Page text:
The Director-General of the Food and Agriculture Organization (FAO) of the United Nations, Dr. José Graziano da Silva, and Director General of the International Center for Biosaline Agriculture (ICBA), Dr. Ismahane Elouafi, signed two landmark agreements today, expanding existing cooperation between the two institutions on plant genetic resources, biosaline agriculture and climate change adaptation in the world’s marginal environments.
On the eve of International Women's Day, the International Center for Biosaline Agriculture (ICBA), the Bill & Melinda Gates Foundation, the Islamic Development Bank (IsDB) and CGIAR Research Program on Wheat launched a call for applications for the first edition of the Arab Women Leaders in Agriculture (Awla) fellowship program for women researchers in the Middle East and North Africa (MENA) region.
A new study to establish farmers’ perceptions of the causes of low agricultural productivity and document their suggestions on how to improve the agricultural sector has found that loss of land due to salinization is among the major issues related to low agricultural productivity in South Sudan.
More than 100 leading farmers, agri-businesses, senior officials and representatives of different government entities from across the UAE today visited a major one-of-a-kind showcase of tailor-made agri-solutions at the International Center for Biosaline Agriculture (ICBA) in Dubai.
To mark 20 years of service to and collaboration with farmers and other agricultural stakeholders in the UAE, the International Center for Biosaline Agriculture (ICBA) will host a big open day for UAE farmers and agri-businesses at its headquarters in Dubai on 20 February 2019.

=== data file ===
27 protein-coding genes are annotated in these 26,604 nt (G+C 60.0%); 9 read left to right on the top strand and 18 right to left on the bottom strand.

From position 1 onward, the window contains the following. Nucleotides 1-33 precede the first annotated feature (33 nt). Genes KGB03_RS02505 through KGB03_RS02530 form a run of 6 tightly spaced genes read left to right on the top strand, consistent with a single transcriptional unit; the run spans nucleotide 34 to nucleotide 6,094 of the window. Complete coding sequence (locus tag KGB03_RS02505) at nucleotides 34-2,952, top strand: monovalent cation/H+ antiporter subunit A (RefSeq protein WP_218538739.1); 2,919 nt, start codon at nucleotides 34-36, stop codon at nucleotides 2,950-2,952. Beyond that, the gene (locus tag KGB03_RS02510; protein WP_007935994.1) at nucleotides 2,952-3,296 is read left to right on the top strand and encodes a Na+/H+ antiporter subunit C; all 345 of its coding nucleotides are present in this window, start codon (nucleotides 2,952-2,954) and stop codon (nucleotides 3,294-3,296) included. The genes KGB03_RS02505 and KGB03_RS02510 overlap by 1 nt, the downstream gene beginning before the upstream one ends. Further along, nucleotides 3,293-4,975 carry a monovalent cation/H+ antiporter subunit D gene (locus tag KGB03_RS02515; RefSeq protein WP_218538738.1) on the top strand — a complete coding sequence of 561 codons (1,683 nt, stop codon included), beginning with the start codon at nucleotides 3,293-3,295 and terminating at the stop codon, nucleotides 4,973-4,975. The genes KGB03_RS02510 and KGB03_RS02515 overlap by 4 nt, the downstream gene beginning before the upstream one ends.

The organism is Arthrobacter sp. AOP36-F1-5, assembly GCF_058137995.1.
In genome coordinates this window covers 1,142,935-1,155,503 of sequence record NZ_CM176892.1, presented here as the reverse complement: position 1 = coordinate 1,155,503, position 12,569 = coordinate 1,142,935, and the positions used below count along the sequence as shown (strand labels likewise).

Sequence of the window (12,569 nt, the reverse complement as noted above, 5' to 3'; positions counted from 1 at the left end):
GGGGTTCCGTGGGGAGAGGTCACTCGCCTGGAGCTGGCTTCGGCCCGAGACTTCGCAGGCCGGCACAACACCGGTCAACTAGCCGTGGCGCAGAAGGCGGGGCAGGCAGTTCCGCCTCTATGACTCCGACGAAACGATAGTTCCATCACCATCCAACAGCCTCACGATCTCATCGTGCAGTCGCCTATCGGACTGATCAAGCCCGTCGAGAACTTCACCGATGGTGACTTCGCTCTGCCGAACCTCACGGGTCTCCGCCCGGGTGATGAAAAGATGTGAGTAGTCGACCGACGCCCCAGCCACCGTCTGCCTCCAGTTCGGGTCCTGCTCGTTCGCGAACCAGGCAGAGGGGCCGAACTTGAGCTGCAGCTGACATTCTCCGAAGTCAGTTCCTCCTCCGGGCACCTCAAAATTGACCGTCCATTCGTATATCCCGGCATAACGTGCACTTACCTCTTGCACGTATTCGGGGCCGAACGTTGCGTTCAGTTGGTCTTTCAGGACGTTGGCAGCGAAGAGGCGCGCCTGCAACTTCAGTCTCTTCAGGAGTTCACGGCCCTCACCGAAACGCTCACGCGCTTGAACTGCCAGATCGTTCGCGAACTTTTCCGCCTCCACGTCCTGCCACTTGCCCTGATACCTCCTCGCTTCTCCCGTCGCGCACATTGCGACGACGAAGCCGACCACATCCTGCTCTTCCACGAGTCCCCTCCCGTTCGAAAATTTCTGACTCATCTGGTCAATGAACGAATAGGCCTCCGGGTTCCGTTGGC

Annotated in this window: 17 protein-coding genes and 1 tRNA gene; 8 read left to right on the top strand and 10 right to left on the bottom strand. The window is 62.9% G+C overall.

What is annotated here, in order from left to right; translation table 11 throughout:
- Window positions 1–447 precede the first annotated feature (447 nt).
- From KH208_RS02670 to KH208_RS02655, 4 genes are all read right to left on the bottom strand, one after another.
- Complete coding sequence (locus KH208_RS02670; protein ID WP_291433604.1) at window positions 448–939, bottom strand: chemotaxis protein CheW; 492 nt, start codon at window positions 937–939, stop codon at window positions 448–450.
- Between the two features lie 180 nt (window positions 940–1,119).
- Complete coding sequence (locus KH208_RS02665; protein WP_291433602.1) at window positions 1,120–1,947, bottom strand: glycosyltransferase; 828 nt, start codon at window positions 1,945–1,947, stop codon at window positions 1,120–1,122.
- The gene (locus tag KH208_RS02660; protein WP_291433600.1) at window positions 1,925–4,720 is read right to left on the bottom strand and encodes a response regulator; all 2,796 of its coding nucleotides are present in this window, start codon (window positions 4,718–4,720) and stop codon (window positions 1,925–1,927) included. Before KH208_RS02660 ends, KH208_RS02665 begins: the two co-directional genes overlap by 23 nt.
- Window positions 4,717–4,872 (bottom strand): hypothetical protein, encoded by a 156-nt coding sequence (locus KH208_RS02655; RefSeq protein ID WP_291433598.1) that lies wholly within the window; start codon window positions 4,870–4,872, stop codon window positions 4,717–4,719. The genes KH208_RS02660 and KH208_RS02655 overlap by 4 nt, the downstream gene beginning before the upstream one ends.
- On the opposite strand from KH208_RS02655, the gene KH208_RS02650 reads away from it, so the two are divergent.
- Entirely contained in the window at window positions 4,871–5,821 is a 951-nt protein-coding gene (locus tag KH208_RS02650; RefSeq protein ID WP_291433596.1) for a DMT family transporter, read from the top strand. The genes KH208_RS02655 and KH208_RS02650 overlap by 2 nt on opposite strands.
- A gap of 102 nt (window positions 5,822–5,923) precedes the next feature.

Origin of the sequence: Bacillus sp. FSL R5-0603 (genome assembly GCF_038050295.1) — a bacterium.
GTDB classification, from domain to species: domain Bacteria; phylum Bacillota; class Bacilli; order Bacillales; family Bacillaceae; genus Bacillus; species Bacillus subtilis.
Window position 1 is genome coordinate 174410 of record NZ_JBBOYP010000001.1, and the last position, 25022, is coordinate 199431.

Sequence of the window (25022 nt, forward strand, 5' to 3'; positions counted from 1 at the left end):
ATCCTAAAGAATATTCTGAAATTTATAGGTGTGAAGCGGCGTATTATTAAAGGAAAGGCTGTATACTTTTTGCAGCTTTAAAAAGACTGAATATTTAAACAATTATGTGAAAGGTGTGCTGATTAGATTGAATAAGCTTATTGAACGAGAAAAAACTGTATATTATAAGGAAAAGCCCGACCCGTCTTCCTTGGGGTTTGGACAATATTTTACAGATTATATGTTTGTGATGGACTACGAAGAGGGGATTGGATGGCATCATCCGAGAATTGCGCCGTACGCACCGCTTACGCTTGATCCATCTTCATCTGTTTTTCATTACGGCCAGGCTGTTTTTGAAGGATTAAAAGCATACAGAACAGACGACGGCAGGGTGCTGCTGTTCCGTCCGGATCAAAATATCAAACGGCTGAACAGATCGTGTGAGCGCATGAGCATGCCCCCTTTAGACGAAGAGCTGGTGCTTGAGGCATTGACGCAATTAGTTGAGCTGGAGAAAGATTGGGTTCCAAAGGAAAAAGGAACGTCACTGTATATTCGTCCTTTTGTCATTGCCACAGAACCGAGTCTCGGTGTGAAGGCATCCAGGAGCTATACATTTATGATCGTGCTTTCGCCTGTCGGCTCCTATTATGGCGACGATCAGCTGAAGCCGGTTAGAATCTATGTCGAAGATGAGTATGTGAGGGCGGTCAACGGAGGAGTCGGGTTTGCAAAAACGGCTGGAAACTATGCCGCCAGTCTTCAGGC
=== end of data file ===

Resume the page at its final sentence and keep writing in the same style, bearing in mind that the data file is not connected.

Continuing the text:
Dr. Ismahane Elouafi – ranked by Muslim Science as among the 20 Most Influential Women in Science in the Islamic World – has been welcomed as a non-executive director on the CABI Board.
Despite the warnings about unbearable summer heat in the desert, Kyzylkum welcomed us with lovely warm weather and soothing silence. As we head deeper into the desert, a secluded road with pits becomes the only sign of human presence dividing the red desert plain surrounded by a ring of remnant hills, folded with rocks of the Paleozoic era.
With only 7 percent of agricultural land, Tajikistan is a mountainous country situated at the heart of Central Asia. The majority of its arable land is irrigated, and cotton remains an important cash crop. Before the civil war in 1992-1997, Tajikistan was an important exporter of fruits, especially high-quality apricots, almonds and pistachios.
For Mr. Odeh Al Turman, a man in his sixties, reaching the age of retirement, was not the end of the road. Rather, it was the start of another kind of job that he had always dreamed of.